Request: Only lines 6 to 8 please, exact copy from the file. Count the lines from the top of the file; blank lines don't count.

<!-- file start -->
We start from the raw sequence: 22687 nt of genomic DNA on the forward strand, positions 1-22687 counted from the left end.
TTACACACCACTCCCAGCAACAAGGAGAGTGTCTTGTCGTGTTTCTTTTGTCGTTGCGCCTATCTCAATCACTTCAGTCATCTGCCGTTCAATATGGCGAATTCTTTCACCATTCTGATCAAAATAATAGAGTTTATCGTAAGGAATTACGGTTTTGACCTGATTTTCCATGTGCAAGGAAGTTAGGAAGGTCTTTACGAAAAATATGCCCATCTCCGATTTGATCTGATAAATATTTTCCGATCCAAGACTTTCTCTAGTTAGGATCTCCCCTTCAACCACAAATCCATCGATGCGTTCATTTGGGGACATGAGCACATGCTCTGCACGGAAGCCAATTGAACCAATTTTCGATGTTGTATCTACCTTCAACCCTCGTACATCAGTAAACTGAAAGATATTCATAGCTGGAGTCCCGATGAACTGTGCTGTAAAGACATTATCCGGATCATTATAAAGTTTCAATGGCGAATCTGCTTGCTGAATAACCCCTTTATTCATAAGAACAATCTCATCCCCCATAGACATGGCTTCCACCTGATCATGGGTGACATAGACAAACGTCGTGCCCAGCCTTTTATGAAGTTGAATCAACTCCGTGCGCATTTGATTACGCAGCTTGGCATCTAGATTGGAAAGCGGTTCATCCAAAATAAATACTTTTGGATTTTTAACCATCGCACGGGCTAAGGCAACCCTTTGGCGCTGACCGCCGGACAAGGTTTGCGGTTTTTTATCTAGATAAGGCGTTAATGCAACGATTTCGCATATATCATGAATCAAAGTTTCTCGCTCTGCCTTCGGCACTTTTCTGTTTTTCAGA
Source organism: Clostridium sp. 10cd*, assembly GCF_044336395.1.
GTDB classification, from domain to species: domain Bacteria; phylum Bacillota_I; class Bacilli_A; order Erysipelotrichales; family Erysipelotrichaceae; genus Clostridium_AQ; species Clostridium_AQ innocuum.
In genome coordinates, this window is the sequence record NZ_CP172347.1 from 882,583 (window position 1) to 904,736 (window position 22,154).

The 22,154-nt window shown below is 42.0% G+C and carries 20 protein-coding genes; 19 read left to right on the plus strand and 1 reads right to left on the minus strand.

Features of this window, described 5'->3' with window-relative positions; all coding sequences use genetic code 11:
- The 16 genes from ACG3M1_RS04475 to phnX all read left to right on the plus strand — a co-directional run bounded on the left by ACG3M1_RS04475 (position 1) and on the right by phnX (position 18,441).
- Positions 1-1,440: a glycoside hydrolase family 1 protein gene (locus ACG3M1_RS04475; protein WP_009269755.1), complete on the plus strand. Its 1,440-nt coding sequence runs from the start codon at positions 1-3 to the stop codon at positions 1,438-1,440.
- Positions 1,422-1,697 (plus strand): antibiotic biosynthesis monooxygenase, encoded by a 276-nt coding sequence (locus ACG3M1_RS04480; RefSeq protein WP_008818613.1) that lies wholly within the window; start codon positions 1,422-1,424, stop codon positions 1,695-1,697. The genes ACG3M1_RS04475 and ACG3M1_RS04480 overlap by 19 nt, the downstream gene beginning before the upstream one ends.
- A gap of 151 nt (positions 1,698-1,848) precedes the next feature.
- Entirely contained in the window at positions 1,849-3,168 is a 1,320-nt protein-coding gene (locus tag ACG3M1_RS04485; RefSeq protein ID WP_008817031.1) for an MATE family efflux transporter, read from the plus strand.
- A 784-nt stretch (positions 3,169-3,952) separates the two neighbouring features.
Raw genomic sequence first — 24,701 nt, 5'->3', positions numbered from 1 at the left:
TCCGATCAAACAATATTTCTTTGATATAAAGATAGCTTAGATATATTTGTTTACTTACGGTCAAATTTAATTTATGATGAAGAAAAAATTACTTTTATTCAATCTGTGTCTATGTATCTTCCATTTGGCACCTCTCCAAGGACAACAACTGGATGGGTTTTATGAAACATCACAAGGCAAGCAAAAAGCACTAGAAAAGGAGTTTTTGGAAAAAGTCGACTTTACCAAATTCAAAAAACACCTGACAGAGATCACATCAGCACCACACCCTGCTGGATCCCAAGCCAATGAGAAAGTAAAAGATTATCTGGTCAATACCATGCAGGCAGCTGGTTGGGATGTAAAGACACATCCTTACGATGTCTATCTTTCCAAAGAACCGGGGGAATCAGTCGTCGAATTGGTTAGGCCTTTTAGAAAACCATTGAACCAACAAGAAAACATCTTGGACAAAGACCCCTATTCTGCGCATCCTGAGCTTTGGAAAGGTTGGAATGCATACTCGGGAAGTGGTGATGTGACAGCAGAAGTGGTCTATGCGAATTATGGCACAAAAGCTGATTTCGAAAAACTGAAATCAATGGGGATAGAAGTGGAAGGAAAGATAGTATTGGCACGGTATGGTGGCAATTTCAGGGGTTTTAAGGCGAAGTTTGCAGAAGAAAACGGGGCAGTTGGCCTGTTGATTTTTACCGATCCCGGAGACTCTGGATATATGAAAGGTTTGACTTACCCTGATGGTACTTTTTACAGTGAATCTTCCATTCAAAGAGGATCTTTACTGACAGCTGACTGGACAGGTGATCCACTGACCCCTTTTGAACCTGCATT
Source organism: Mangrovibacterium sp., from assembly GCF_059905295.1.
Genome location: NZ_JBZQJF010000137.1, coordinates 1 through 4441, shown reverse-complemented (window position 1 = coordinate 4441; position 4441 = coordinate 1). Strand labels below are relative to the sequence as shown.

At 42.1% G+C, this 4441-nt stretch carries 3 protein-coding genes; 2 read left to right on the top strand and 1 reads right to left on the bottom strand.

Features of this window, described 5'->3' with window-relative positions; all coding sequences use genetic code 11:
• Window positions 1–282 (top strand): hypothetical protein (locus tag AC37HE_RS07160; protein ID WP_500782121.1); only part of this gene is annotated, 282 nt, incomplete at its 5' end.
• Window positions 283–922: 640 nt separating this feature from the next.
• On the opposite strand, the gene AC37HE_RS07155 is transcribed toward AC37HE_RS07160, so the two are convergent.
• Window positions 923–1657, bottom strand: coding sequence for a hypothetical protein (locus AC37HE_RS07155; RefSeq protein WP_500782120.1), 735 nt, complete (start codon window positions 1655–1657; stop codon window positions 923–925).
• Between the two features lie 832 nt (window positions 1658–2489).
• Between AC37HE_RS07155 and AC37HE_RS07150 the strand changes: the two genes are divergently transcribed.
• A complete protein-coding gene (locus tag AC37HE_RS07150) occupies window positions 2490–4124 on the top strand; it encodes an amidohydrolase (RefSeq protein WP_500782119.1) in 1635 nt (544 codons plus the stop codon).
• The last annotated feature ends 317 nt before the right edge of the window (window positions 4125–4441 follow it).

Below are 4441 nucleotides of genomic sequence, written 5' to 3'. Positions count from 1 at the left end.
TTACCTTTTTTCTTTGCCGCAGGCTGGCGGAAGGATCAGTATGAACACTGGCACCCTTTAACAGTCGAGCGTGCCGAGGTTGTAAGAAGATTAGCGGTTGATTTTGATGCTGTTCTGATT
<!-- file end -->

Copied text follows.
The 22,154-nt window shown below is 42.0% G+C and carries 20 protein-coding genes; 19 read left to right on the plus strand and 1 reads right to left on the minus strand.

Features of this window, described 5'->3' with window-relative positions; all coding sequences use genetic code 11:
- The 16 genes from ACG3M1_RS04475 to phnX all read left to right on the plus strand — a co-directional run bounded on the left by ACG3M1_RS04475 (position 1) and on the right by phnX (position 18,441).